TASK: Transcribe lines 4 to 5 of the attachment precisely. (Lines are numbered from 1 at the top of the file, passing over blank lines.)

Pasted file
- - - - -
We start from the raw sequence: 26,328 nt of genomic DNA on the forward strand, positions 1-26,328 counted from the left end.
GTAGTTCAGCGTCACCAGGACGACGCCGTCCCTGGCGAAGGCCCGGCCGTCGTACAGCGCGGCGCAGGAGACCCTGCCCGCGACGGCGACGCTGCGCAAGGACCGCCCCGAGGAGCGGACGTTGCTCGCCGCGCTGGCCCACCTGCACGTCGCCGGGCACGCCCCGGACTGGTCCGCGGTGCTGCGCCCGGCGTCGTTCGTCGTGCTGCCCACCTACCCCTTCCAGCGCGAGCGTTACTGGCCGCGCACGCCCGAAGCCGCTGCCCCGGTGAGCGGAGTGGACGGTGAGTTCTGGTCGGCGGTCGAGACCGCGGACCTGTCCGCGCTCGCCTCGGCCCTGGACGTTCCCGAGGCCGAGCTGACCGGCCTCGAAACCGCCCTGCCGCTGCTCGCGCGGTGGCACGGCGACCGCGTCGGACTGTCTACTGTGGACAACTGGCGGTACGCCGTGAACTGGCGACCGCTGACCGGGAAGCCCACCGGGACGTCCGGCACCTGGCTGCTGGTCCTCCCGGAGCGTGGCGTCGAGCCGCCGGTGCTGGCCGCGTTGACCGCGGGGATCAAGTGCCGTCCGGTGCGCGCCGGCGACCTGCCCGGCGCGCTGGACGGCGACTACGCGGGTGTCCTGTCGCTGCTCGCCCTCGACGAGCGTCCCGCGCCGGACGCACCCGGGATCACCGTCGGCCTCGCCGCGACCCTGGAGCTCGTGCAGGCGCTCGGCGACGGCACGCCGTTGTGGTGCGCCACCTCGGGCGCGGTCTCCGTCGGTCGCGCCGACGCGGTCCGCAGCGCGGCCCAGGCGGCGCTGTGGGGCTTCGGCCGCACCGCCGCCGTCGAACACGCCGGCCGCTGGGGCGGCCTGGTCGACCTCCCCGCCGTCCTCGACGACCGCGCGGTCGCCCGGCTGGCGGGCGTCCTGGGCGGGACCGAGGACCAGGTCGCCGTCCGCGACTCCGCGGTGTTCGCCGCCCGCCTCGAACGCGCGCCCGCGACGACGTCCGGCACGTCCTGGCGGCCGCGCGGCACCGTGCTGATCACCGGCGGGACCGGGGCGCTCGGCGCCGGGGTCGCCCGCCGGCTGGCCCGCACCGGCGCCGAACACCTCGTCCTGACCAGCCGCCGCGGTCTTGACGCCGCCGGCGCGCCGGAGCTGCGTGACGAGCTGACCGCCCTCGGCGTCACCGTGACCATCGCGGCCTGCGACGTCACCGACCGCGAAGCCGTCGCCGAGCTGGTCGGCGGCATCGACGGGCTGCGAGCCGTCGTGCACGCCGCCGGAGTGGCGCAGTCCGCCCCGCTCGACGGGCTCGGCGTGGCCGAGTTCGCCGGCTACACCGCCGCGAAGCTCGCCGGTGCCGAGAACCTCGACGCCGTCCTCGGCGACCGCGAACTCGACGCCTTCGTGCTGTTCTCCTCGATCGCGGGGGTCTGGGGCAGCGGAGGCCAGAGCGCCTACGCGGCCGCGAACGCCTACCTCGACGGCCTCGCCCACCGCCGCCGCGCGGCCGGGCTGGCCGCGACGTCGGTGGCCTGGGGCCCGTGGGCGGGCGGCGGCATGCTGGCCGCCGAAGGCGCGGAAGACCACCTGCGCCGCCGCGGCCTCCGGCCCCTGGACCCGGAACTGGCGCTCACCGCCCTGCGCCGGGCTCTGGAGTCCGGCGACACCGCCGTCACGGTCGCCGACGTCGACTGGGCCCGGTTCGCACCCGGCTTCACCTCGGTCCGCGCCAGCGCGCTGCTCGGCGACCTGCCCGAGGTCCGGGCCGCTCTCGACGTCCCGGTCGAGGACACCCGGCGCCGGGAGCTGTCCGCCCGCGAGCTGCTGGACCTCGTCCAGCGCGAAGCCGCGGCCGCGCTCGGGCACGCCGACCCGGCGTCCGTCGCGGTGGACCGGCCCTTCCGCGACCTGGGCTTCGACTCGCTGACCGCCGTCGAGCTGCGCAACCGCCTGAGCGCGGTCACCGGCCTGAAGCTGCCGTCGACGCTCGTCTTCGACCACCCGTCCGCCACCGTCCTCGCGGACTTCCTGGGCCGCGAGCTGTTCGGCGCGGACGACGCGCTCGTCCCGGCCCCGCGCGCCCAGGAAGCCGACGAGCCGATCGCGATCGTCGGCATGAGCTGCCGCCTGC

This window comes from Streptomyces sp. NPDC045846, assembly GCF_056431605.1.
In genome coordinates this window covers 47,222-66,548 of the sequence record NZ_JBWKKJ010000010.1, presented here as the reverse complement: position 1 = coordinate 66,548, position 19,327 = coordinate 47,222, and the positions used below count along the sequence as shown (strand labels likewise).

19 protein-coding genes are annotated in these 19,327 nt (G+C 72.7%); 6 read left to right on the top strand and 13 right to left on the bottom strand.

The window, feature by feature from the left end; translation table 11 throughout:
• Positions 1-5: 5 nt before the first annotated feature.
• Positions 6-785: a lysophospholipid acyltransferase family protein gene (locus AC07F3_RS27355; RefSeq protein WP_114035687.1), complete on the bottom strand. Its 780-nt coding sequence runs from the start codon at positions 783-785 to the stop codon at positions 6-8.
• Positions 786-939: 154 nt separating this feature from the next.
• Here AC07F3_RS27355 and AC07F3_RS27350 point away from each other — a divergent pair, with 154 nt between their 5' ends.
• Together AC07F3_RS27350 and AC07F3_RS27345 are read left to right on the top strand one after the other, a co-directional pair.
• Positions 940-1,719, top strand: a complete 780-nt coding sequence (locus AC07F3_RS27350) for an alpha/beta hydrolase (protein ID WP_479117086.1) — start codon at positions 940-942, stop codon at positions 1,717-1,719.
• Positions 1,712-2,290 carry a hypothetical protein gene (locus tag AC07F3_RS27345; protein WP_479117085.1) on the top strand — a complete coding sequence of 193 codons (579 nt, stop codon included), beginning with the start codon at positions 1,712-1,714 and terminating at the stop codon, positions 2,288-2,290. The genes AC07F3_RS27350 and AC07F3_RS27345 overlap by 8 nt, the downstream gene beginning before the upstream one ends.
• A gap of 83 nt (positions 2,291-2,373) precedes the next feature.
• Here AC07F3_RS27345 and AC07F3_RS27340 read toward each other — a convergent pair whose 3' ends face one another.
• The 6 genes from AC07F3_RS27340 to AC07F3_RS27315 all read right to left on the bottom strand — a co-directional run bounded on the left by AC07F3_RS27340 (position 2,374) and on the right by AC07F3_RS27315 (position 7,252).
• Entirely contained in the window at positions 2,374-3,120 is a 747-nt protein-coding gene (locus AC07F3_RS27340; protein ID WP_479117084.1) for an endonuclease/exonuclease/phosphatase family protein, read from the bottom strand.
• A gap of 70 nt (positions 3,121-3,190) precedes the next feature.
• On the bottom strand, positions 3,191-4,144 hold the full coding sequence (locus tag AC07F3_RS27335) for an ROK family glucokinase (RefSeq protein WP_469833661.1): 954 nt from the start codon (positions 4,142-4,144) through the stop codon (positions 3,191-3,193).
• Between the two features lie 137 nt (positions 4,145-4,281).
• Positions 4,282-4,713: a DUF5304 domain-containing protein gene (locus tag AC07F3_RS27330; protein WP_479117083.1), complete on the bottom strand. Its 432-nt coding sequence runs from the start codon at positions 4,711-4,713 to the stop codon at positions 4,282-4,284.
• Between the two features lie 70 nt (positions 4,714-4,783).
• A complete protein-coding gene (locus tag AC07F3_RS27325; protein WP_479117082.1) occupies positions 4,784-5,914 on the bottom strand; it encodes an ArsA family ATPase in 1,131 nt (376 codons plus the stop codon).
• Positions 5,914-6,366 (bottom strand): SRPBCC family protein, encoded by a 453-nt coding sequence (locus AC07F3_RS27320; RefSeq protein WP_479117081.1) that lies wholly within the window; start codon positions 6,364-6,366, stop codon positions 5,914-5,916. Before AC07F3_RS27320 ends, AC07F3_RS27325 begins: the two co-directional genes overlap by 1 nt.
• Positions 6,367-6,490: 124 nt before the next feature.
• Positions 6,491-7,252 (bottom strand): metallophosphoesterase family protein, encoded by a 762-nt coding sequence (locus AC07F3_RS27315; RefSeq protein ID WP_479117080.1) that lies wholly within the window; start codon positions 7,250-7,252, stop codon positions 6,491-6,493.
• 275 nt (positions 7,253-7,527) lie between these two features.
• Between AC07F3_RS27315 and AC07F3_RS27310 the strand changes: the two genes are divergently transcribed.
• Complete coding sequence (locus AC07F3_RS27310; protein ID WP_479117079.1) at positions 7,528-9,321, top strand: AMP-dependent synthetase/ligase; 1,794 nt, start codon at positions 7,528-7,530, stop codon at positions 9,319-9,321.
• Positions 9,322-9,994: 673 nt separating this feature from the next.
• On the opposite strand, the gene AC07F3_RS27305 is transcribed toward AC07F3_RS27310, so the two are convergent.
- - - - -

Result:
In genome coordinates this window covers 47,222-66,548 of the sequence record NZ_JBWKKJ010000010.1, presented here as the reverse complement: position 1 = coordinate 66,548, position 19,327 = coordinate 47,222, and the positions used below count along the sequence as shown (strand labels likewise).

19 protein-coding genes are annotated in these 19,327 nt (G+C 72.7%); 6 read left to right on the top strand and 13 right to left on the bottom strand.